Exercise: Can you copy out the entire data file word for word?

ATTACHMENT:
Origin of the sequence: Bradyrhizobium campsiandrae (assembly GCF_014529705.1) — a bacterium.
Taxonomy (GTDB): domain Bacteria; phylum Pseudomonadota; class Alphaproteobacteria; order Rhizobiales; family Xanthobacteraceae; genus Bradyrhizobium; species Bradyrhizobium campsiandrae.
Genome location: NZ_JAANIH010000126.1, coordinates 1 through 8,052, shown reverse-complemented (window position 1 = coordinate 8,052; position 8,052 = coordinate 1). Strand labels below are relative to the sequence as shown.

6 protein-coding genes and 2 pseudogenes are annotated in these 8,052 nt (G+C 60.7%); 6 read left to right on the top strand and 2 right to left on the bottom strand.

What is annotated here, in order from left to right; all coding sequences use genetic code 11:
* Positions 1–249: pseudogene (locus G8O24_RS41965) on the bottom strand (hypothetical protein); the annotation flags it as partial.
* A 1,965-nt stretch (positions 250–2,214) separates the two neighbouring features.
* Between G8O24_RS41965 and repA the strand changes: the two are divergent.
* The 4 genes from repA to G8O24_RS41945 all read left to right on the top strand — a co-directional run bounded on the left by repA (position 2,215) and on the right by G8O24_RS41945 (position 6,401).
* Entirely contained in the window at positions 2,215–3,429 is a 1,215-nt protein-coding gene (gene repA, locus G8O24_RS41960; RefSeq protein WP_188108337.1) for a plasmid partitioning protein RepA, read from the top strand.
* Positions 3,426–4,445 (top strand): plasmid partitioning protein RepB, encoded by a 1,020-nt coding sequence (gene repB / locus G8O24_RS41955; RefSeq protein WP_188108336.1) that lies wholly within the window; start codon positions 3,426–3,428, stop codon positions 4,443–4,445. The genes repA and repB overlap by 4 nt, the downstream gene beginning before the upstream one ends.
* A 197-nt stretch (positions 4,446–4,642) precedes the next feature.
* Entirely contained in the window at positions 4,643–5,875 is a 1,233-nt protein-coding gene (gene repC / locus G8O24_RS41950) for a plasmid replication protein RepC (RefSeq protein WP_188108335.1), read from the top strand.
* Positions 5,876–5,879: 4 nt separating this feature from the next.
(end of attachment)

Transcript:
Origin of the sequence: Bradyrhizobium campsiandrae (assembly GCF_014529705.1) — a bacterium.
Taxonomy (GTDB): domain Bacteria; phylum Pseudomonadota; class Alphaproteobacteria; order Rhizobiales; family Xanthobacteraceae; genus Bradyrhizobium; species Bradyrhizobium campsiandrae.
Genome location: NZ_JAANIH010000126.1, coordinates 1 through 8,052, shown reverse-complemented (window position 1 = coordinate 8,052; position 8,052 = coordinate 1). Strand labels below are relative to the sequence as shown.

6 protein-coding genes and 2 pseudogenes are annotated in these 8,052 nt (G+C 60.7%); 6 read left to right on the top strand and 2 right to left on the bottom strand.

What is annotated here, in order from left to right; all coding sequences use genetic code 11:
* Positions 1–249: pseudogene (locus G8O24_RS41965) on the bottom strand (hypothetical protein); the annotation flags it as partial.
* A 1,965-nt stretch (positions 250–2,214) separates the two neighbouring features.
* Between G8O24_RS41965 and repA the strand changes: the two are divergent.
* The 4 genes from repA to G8O24_RS41945 all read left to right on the top strand — a co-directional run bounded on the left by repA (position 2,215) and on the right by G8O24_RS41945 (position 6,401).
* Entirely contained in the window at positions 2,215–3,429 is a 1,215-nt protein-coding gene (gene repA, locus G8O24_RS41960; RefSeq protein WP_188108337.1) for a plasmid partitioning protein RepA, read from the top strand.
* Positions 3,426–4,445 (top strand): plasmid partitioning protein RepB, encoded by a 1,020-nt coding sequence (gene repB / locus G8O24_RS41955; RefSeq protein WP_188108336.1) that lies wholly within the window; start codon positions 3,426–3,428, stop codon positions 4,443–4,445. The genes repA and repB overlap by 4 nt, the downstream gene beginning before the upstream one ends.
* A 197-nt stretch (positions 4,446–4,642) precedes the next feature.
* Entirely contained in the window at positions 4,643–5,875 is a 1,233-nt protein-coding gene (gene repC / locus G8O24_RS41950) for a plasmid replication protein RepC (RefSeq protein WP_188108335.1), read from the top strand.
* Positions 5,876–5,879: 4 nt separating this feature from the next.